Smarter…?

Do you think people who read are smarter than people who don’t read? Why or why not?

I think there are benefits to reading, regardless if you are reading for the fun of it or you’re reading for learning purposes. You can broaden your vocabulary/grammar, learn some valuable lessons from the author, etc. But at the very least, I believe you can keep your mind sharper by reading (especially if you read on a regular basis). What about you?

Have you ever….?

Have you ever been turned off from reading? Why or why not?

I don’t think there was anything that has turned me off of reading. Now, I’ve had books that I’ve lost interest in because they didn’t hold my attention but I’ve never lost interest in reading completely. Even if I wasn’t the fastest reader or the best reader in my class, I still enjoyed reading. It was never a contest to me. I read because I find it entertaining and not to be better than anyone else. It’s like giving your brain a little vacation without having to leave the house (and books are much cheaper than going on an actual vacation).

“The Invited” by Jennifer McMahon

Finished another book today. I was not aware this book had come out until I came across this book at the book store by accident. I like haunted house stories but this was interesting to me since the haunted house in this one is being built. I don’t want to say too much so as not to spoil it for anyone interested in reading it but it’s interesting. It moves along at a nice pace and keeps you coming back for more with each chapter you read. I was also surprised by the end. It didn’t end like I thought it would but I am happy with how it ended.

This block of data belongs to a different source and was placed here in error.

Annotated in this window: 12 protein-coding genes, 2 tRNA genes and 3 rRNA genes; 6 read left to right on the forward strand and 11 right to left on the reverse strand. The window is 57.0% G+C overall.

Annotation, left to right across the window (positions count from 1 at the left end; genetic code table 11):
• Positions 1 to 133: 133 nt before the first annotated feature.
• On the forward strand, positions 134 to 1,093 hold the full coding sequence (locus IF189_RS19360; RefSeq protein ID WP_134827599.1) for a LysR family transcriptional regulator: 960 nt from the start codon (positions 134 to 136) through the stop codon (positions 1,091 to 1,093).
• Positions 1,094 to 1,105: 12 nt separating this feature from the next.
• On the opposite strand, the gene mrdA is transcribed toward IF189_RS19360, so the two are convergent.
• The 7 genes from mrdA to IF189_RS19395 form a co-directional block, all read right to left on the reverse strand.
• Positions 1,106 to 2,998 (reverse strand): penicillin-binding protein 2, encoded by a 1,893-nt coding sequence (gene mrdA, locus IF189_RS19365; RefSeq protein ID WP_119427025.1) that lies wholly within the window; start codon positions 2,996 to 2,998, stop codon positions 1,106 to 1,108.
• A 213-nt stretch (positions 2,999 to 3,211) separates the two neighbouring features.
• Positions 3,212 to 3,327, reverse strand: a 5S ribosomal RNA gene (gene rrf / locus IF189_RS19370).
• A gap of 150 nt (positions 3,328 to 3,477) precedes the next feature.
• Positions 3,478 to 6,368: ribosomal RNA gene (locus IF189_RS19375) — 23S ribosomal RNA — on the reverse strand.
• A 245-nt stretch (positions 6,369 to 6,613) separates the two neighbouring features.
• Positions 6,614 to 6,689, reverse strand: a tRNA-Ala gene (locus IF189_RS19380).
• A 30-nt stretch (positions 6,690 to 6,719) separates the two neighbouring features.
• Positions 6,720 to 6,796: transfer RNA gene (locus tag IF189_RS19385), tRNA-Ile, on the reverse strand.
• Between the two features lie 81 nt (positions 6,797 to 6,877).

Synopsis: A chilling ghost story with a twist: the New York Times bestselling author of The Winter People returns to the woods of Vermont to tell the story of a husband and wife who don’t simply move into a haunted house, they start building one from scratch, without knowing it, until it’s too late . . .

In a quest for a simpler life, Helen and Nate abandon the comforts of suburbia and their teaching jobs to take up residence on forty-four acres of rural land where they will begin the ultimate, aspirational do-it-yourself project: building the house of their dreams. When they discover that this charming property has a dark and violent past, Helen, a former history teacher, becomes consumed by the legend of Hattie Breckenridge, a woman who lived and died there a century ago. As Helen starts carefully sourcing decorative building materials for her home–wooden beams, mantles, historic bricks–she starts to unearth, and literally conjure, the tragic lives of Hattie’s descendants, three generations of “Breckenridge women,” each of whom died amidst suspicion, and who seem to still be seeking something precious and elusive in the present day.